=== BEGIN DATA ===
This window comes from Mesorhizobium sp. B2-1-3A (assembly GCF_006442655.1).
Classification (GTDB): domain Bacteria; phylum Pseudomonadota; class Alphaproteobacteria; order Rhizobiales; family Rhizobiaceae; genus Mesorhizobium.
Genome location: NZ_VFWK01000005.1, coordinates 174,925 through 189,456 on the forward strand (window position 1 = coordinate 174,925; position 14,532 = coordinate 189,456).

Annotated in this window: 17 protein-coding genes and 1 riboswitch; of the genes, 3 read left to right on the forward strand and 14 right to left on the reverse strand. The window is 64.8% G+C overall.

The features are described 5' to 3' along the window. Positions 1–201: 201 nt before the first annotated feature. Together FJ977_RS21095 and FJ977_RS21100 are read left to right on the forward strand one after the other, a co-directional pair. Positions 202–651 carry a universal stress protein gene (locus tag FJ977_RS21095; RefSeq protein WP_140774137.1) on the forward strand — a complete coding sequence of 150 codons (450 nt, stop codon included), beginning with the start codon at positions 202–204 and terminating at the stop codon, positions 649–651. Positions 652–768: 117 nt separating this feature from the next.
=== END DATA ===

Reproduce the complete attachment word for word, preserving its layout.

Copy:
This window comes from Mesorhizobium sp. B2-1-3A (assembly GCF_006442655.1).
Classification (GTDB): domain Bacteria; phylum Pseudomonadota; class Alphaproteobacteria; order Rhizobiales; family Rhizobiaceae; genus Mesorhizobium.
Genome location: NZ_VFWK01000005.1, coordinates 174,925 through 189,456 on the forward strand (window position 1 = coordinate 174,925; position 14,532 = coordinate 189,456).

Annotated in this window: 17 protein-coding genes and 1 riboswitch; of the genes, 3 read left to right on the forward strand and 14 right to left on the reverse strand. The window is 64.8% G+C overall.

The features are described 5' to 3' along the window. Positions 1–201: 201 nt before the first annotated feature. Together FJ977_RS21095 and FJ977_RS21100 are read left to right on the forward strand one after the other, a co-directional pair. Positions 202–651 carry a universal stress protein gene (locus tag FJ977_RS21095; RefSeq protein WP_140774137.1) on the forward strand — a complete coding sequence of 150 codons (450 nt, stop codon included), beginning with the start codon at positions 202–204 and terminating at the stop codon, positions 649–651. Positions 652–768: 117 nt separating this feature from the next.